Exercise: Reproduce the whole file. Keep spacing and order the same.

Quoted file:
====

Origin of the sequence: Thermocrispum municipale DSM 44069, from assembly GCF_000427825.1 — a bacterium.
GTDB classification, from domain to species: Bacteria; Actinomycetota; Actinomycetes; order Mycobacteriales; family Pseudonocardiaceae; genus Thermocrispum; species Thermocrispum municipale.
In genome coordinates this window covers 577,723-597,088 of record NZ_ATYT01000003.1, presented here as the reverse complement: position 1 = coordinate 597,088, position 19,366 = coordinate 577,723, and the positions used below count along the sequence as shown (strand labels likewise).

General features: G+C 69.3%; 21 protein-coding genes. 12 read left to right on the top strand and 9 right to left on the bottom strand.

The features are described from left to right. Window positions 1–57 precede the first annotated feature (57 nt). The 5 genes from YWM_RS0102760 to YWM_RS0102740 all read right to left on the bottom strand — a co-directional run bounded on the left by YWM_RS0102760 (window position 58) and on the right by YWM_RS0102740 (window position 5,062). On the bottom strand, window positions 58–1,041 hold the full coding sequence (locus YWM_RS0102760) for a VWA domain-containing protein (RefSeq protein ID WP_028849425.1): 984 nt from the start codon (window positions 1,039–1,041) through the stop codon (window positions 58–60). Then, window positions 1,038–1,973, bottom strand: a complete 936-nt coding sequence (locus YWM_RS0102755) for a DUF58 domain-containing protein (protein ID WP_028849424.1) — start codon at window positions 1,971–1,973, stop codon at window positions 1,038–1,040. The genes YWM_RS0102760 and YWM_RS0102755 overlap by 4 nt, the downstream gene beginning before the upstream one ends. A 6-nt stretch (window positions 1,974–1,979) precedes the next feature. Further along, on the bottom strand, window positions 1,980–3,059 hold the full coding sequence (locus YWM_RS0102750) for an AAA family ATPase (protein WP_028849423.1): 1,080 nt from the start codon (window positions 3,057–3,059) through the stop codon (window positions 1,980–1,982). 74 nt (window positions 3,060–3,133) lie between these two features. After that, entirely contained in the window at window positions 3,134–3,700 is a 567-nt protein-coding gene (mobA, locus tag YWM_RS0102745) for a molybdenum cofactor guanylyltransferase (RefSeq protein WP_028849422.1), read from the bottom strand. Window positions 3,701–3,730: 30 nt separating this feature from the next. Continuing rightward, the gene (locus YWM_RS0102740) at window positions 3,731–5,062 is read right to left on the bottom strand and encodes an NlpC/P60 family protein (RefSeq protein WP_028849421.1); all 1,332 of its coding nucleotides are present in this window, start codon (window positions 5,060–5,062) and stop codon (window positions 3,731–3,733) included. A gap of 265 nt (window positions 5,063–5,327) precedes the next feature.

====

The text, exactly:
Origin of the sequence: Thermocrispum municipale DSM 44069, from assembly GCF_000427825.1 — a bacterium.
GTDB classification, from domain to species: Bacteria; Actinomycetota; Actinomycetes; order Mycobacteriales; family Pseudonocardiaceae; genus Thermocrispum; species Thermocrispum municipale.
In genome coordinates this window covers 577,723-597,088 of record NZ_ATYT01000003.1, presented here as the reverse complement: position 1 = coordinate 597,088, position 19,366 = coordinate 577,723, and the positions used below count along the sequence as shown (strand labels likewise).

General features: G+C 69.3%; 21 protein-coding genes. 12 read left to right on the top strand and 9 right to left on the bottom strand.

The features are described from left to right. Window positions 1–57 precede the first annotated feature (57 nt). The 5 genes from YWM_RS0102760 to YWM_RS0102740 all read right to left on the bottom strand — a co-directional run bounded on the left by YWM_RS0102760 (window position 58) and on the right by YWM_RS0102740 (window position 5,062). On the bottom strand, window positions 58–1,041 hold the full coding sequence (locus YWM_RS0102760) for a VWA domain-containing protein (RefSeq protein ID WP_028849425.1): 984 nt from the start codon (window positions 1,039–1,041) through the stop codon (window positions 58–60). Then, window positions 1,038–1,973, bottom strand: a complete 936-nt coding sequence (locus YWM_RS0102755) for a DUF58 domain-containing protein (protein ID WP_028849424.1) — start codon at window positions 1,971–1,973, stop codon at window positions 1,038–1,040. The genes YWM_RS0102760 and YWM_RS0102755 overlap by 4 nt, the downstream gene beginning before the upstream one ends. A 6-nt stretch (window positions 1,974–1,979) precedes the next feature. Further along, on the bottom strand, window positions 1,980–3,059 hold the full coding sequence (locus YWM_RS0102750) for an AAA family ATPase (protein WP_028849423.1): 1,080 nt from the start codon (window positions 3,057–3,059) through the stop codon (window positions 1,980–1,982). 74 nt (window positions 3,060–3,133) lie between these two features. After that, entirely contained in the window at window positions 3,134–3,700 is a 567-nt protein-coding gene (mobA, locus tag YWM_RS0102745) for a molybdenum cofactor guanylyltransferase (RefSeq protein WP_028849422.1), read from the bottom strand. Window positions 3,701–3,730: 30 nt separating this feature from the next. Continuing rightward, the gene (locus YWM_RS0102740) at window positions 3,731–5,062 is read right to left on the bottom strand and encodes an NlpC/P60 family protein (RefSeq protein WP_028849421.1); all 1,332 of its coding nucleotides are present in this window, start codon (window positions 5,060–5,062) and stop codon (window positions 3,731–3,733) included. A gap of 265 nt (window positions 5,063–5,327) precedes the next feature.